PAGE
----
Advertisement

Archive for Monday, September 24, 2012

Go!

Offbeat Occupations: Liberty Hall’s man behind the curtain

September 24, 2012

Advertisement

Rob Fitzgerald is the man behind plenty of the magic for live events at Liberty Hall, 644 Mass.

Rob Fitzgerald is the man behind plenty of the magic for live events at Liberty Hall, 644 Mass.

Concerts are great fun. You buy your tickets, you listen, you leave. If the show was awesome, the band gets credit.

But behind many successful concerts are great venues and behind these venues are people like Rob Fitzgerald.

Fitzgerald is the event manager and technical director for Liberty Hall, 644 Mass. Simplified, he schedules and manages the 100 or so events the venue holds each year.

“It’s not a super-secret fantastic job where we are making big piles of money or anything, but it’s a good place to come to, you know?” he said. “It’s not a regular office job. At the end of the day, everything we do is a positive thing, you know? It’s entertainment. We like to entertain and entertain everybody.”

While part of his job involves being on hand for all of the concerts and shows, managing and technical directing is no walk in the park. He said it’s mostly about attention to detail.

“It is an offbeat occupation,” Fitzgerald said “Within those two little headings there’s about 2 million other tasks.”

Fitzgerald opens the doors before the concert, runs the lighting during the concert and takes out the trash when everyone goes home. He’s a hands-on boss.

“I like to be involved. I take tickets when someone needs help. I don’t mind picking up a broom and sweeping up afterwards. We pride ourselves on being clean and helpful and nice all the time. It doesn’t clean itself.”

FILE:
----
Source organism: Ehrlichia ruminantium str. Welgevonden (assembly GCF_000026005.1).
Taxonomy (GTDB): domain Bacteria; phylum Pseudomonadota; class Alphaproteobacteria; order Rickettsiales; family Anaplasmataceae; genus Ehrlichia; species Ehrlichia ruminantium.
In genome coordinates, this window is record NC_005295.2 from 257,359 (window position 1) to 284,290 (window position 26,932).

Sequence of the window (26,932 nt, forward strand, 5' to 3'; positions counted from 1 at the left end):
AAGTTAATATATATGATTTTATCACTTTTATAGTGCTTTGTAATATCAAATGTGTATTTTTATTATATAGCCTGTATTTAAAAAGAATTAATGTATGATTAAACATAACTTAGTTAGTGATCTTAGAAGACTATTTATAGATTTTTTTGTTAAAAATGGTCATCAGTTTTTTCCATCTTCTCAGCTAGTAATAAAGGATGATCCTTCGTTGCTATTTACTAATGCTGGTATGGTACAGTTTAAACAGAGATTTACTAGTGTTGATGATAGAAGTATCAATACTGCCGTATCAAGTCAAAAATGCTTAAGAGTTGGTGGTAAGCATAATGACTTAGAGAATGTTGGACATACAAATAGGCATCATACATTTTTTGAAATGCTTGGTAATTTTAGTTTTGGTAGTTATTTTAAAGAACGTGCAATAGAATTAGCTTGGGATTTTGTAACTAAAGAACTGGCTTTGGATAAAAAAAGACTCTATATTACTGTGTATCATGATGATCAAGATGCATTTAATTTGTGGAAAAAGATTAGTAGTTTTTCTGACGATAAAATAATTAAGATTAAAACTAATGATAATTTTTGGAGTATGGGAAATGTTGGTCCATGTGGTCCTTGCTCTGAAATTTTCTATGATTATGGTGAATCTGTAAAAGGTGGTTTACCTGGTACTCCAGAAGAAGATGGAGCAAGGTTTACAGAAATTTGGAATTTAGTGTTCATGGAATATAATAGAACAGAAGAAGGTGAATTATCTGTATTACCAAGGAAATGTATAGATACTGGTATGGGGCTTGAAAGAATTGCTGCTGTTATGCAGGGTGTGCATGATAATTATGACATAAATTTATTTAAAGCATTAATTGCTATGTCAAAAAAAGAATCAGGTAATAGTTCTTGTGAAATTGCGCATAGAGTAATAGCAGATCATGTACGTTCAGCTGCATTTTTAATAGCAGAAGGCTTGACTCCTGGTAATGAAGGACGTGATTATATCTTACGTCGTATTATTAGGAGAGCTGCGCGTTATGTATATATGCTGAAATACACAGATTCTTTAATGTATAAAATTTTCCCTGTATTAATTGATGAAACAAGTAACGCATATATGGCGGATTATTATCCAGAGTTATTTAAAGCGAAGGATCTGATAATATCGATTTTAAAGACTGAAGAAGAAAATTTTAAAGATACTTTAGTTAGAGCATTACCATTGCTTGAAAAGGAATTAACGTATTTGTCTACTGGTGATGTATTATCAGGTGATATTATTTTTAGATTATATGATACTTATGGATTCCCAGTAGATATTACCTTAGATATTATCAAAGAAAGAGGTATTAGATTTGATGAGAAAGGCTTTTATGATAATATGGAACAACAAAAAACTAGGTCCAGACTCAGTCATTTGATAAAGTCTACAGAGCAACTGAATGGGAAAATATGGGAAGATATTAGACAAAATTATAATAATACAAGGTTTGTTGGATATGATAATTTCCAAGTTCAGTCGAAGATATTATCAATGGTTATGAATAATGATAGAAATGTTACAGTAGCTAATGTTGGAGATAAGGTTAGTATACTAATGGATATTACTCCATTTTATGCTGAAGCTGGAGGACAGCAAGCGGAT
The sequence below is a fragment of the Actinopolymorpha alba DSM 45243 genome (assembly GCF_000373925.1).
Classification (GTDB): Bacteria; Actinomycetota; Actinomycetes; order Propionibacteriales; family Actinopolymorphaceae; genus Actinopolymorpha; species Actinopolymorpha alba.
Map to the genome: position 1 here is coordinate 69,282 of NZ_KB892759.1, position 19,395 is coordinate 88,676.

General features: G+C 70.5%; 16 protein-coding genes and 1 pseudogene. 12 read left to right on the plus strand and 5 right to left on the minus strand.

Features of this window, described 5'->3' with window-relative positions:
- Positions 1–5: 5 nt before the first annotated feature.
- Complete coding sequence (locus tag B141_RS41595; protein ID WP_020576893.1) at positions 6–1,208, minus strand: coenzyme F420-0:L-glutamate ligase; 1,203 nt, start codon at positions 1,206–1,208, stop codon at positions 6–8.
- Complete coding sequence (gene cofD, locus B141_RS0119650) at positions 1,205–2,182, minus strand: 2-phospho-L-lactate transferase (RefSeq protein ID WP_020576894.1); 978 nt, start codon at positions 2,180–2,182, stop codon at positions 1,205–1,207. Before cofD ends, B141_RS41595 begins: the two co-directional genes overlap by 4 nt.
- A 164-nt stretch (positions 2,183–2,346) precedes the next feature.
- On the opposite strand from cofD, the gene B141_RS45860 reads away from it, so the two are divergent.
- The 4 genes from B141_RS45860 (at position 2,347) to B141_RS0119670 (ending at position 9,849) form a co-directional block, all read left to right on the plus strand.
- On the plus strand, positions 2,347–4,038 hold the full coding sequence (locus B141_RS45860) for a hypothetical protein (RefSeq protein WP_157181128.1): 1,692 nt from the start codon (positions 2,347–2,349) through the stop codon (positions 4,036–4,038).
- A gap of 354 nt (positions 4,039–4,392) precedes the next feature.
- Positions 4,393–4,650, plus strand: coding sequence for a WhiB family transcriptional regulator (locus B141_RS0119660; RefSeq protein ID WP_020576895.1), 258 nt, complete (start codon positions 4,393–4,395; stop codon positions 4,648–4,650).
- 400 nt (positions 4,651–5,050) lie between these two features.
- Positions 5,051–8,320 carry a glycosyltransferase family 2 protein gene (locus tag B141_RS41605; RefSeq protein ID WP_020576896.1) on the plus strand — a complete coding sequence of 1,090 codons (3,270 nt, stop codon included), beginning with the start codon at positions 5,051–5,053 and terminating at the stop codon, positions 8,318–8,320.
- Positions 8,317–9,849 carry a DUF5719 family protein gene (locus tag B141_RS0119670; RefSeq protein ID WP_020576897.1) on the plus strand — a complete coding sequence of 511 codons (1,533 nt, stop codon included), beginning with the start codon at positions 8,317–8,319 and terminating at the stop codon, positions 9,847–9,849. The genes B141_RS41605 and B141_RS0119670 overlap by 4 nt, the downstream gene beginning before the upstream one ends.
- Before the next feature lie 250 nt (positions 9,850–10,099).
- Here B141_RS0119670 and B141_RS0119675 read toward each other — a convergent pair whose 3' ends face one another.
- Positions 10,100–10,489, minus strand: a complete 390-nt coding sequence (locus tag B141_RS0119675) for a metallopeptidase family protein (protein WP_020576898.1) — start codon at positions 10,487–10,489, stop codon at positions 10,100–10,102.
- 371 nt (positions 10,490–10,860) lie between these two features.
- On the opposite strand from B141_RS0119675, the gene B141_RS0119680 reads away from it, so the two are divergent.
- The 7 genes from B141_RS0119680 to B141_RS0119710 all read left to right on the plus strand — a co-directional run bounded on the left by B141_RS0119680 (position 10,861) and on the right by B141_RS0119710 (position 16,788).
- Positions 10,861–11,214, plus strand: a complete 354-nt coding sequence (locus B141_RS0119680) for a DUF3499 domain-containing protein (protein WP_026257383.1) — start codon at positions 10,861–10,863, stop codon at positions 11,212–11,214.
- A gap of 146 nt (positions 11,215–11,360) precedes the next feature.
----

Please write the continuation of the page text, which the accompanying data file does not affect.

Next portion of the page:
Talking with Fitzgerald, it’s easy to forget how stressful such a complicated job can be. He’s laid back, laughs constantly and seems closer to the guy outside waiting in line than the man running the place. He takes five minutes to figure out an aspect of his job he finds difficult: the fast pace.

“If you get out of a concert at 11 o’clock, you get out of the show you get to run out for a cocktail. I don’t,” he said. “But is that a difficult part of the job? Well, get over it.”

It’s easy for Fitzgerald to brush off the hard parts because to him, his job is more of a love song to Liberty Hall than a way to pay the rent.

“This joint has always had a special place in my heart,” he said. “My first day of college I came here to see Son Seals Blues Band, and that was 1980 when I was 18 years old. By following my passion of being involved in music and theater, I wound up manager of this great joint that I fell in love with my first day of college.”

Fitzgerald and Liberty Hall have a long history together.

He helped remodel the place in 1984. He later got a job working lighting in 1998. Fitzgerald kept moving his way up until he took his current position.

While he enjoys what he does, he said it’s working the lighting for events that really keeps him coming back.

“I got to light Eminem to Joan Baez to Patti Smith to Nickel Creek. For me that’s been the kind of cool part, the little secret. I’m known as the guy who’s in charge of Liberty Hall, but I really would like to be known as the light man at Liberty Hall because that’s my passion.”

Working at a place that has seen numerous concerts, weddings and events over his 25 or so years, Fitzgerald has witnessed some crazy stuff. And while he did not want anything negative he’s seen to show up in print, he did share one of his favorite experiences.

“One of the things I think about is doing the lights for Joan Baez and she sang that song ‘Joe Hill,’ and I’m at work and I’m in the middle of the theater and I’m a grown man, and I got tears going down. You’re a grown man, you’re supposed to be hard and at the light board. I have been moved to tears here so many times.”

Besides amazing concerts and running lights, Fitzgerald is happiest when Liberty Hall is full and running like a well-oiled machine.

“I love it when it’s bursting out the seams with people and the band’s playing way too loud,” he said. “It’s a positive place and it’s positively seen, and we want to project that joy.”

Comments

Use the comment form below to begin a discussion about this content.

Commenting has been disabled for this item.